For men who have been diagnosed with Benign Prostatic Hyperplasia (BPH), their whole quality of life is diminished. But for one sufferer, Greg Bishop from Gloucester, relief was found thanks to Aquablation therapy, which has transformed his life.

For 57-year-old Greg, from Hucclecote in Gloucester, a simple trip out, whether to watch his beloved Gloucester RFC, do the weekly shop or catching up with friends and family, was cause for a great deal of anxiety and stress. Venturing from beyond the safety of his own home needed precision planning.

“I would have to plan a trip into town around toilet breaks,” said Greg, “and I was constantly thinking ‘right OK, I either know where and when I can go or else I don't have a coffee’.

“I was always planning ahead.”

Benign Prostatic Hyperplasia (BPH) is the medical term to describe an enlarged prostate, a condition that can affect how you pee.

If the prostate becomes enlarged, it can place pressure on the bladder and the urethra, which is the tube that urine passes through. This can cause difficulty starting to pee, a frequent need to pee and difficulty fully emptying your bladder.

BPH is common in men aged over 50. It's not a cancer and the risk of prostate cancer is no greater for men with an enlarged prostate than it is for men without an enlarged prostate.

Things came to a head during a day out cheering on Gloucester RFC. He had a few beers before and during the game, so his bladder was pretty full, but he couldn’t pass any urine. The situation became quite frightening, and he ended up in A&E.

“As my prostate was getting bigger, I was struggling passing urine,” said Greg. “I would stop drinking at 5 pm otherwise I would be up and down like a yo-yo all night.”

Greg’s wife told him about a treatment called Aquablation therapy which looked like a promising solution. As Greg’s prostate grew larger his condition deteriorated even more. A GP referral to urologist Jeremy Nettleton marked a turning point. Not only was Mr Nettleton able to tell Greg that Aquablation therapy was available at the Winfield Hospital in Gloucester, but also that he was ripe for the innovative treatment.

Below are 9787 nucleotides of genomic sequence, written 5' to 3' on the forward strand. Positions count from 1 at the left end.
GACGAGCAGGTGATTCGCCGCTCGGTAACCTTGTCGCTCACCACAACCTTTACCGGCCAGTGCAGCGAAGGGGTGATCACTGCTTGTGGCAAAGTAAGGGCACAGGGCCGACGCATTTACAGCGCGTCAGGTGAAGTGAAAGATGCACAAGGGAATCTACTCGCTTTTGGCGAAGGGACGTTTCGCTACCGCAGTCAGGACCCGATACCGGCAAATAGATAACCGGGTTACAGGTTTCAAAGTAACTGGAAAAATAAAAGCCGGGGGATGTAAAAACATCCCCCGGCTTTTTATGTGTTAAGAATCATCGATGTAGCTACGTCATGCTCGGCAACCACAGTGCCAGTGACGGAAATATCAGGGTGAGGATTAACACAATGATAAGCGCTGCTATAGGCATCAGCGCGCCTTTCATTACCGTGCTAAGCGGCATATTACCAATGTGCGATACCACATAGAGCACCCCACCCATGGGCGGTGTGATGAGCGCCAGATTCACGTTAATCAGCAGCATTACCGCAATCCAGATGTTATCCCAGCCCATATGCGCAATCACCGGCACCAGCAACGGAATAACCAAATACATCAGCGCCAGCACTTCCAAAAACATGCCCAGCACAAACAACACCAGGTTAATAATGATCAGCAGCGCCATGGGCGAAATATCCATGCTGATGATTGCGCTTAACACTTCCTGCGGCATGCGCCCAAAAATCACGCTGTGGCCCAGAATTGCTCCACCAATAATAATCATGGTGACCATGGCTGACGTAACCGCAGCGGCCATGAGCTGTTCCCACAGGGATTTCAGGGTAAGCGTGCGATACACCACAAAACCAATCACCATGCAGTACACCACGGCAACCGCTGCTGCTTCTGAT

Aquablation therapy can be performed on prostates of any size and shape. It is a resective procedure, meaning that the prostate tissue causing symptoms is removed. No incision is made, as the prostate is reached through the urethra. It is the only procedure that uses a heat-free waterjet controlled by robotic technology to remove prostate tissue.

Following a scan Greg decided the time had come and he wanted this dealt with once and for all.

Greg is fortunate to have health insurance through his work, and this meant that he was able to get the ball rolling very quickly. Within a few days, Greg was undergoing Aquablation therapy at Ramsay Winfield Hospital.

Following the operation Greg said: “I was a little bit tender, but nothing more than you would expect really. I was pretty much up and running within a few days.”

Just three weeks post-treatment, and much to his delight, the once-dreaded toilet planning was a thing of the past and Greg was enjoying his new-found liberation: “I feel very different in terms of the flow, the flow is improved tenfold I can just go to the toilet and empty my bladder and not worry.

“I know at least one other person who I see socially who will probably need treatment at some point and I will definitely be telling him to have Aquablation therapy.”

Mr Jeremy Nettleton is Urology Lead at Gloucestershire Hospital NHS Foundation Trust and practices at Winfield Hospital, added: “I am delighted that Greg has had a fantastic outcome from his recent surgery. Aquablation therapy is a great option for most men with an enlarged prostate and is particularly beneficial where men are concerned with regard to side effects.”

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